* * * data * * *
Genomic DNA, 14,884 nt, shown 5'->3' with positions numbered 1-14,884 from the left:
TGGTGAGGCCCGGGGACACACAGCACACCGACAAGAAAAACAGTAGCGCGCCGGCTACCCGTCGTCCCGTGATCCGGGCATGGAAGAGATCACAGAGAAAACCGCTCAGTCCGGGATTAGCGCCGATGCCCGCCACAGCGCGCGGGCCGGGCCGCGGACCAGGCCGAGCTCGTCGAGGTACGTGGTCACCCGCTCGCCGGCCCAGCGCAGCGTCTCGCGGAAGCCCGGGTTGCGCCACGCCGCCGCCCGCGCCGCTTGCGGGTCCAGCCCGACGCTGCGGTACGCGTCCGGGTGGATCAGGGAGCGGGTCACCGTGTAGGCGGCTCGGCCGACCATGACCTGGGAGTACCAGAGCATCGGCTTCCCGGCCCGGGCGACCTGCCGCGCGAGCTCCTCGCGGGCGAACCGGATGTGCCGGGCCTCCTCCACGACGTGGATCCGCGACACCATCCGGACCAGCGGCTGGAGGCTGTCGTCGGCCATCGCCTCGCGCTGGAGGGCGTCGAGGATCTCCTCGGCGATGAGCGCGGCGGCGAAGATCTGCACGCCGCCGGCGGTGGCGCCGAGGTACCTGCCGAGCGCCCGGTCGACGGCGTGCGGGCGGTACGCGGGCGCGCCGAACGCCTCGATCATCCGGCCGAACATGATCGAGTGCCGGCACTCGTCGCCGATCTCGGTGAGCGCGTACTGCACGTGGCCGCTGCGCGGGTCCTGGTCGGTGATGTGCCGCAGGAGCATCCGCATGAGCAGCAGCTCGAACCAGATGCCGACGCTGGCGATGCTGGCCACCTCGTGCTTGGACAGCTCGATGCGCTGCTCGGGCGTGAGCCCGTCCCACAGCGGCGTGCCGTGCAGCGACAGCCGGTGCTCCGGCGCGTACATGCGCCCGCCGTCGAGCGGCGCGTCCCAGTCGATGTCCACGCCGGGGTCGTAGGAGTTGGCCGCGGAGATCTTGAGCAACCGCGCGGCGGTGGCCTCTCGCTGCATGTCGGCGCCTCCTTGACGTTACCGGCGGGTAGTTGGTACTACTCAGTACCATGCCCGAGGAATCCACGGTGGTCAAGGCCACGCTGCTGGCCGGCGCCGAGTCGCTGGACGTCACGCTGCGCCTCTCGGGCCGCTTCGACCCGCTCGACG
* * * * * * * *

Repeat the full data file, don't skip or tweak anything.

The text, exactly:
Genomic DNA, 14,884 nt, shown 5'->3' with positions numbered 1-14,884 from the left:
TGGTGAGGCCCGGGGACACACAGCACACCGACAAGAAAAACAGTAGCGCGCCGGCTACCCGTCGTCCCGTGATCCGGGCATGGAAGAGATCACAGAGAAAACCGCTCAGTCCGGGATTAGCGCCGATGCCCGCCACAGCGCGCGGGCCGGGCCGCGGACCAGGCCGAGCTCGTCGAGGTACGTGGTCACCCGCTCGCCGGCCCAGCGCAGCGTCTCGCGGAAGCCCGGGTTGCGCCACGCCGCCGCCCGCGCCGCTTGCGGGTCCAGCCCGACGCTGCGGTACGCGTCCGGGTGGATCAGGGAGCGGGTCACCGTGTAGGCGGCTCGGCCGACCATGACCTGGGAGTACCAGAGCATCGGCTTCCCGGCCCGGGCGACCTGCCGCGCGAGCTCCTCGCGGGCGAACCGGATGTGCCGGGCCTCCTCCACGACGTGGATCCGCGACACCATCCGGACCAGCGGCTGGAGGCTGTCGTCGGCCATCGCCTCGCGCTGGAGGGCGTCGAGGATCTCCTCGGCGATGAGCGCGGCGGCGAAGATCTGCACGCCGCCGGCGGTGGCGCCGAGGTACCTGCCGAGCGCCCGGTCGACGGCGTGCGGGCGGTACGCGGGCGCGCCGAACGCCTCGATCATCCGGCCGAACATGATCGAGTGCCGGCACTCGTCGCCGATCTCGGTGAGCGCGTACTGCACGTGGCCGCTGCGCGGGTCCTGGTCGGTGATGTGCCGCAGGAGCATCCGCATGAGCAGCAGCTCGAACCAGATGCCGACGCTGGCGATGCTGGCCACCTCGTGCTTGGACAGCTCGATGCGCTGCTCGGGCGTGAGCCCGTCCCACAGCGGCGTGCCGTGCAGCGACAGCCGGTGCTCCGGCGCGTACATGCGCCCGCCGTCGAGCGGCGCGTCCCAGTCGATGTCCACGCCGGGGTCGTAGGAGTTGGCCGCGGAGATCTTGAGCAACCGCGCGGCGGTGGCCTCTCGCTGCATGTCGGCGCCTCCTTGACGTTACCGGCGGGTAGTTGGTACTACTCAGTACCATGCCCGAGGAATCCACGGTGGTCAAGGCCACGCTGCTGGCCGGCGCCGAGTCGCTGGACGTCACGCTGCGCCTCTCGGGCCGCTTCGACCCGCTCGACG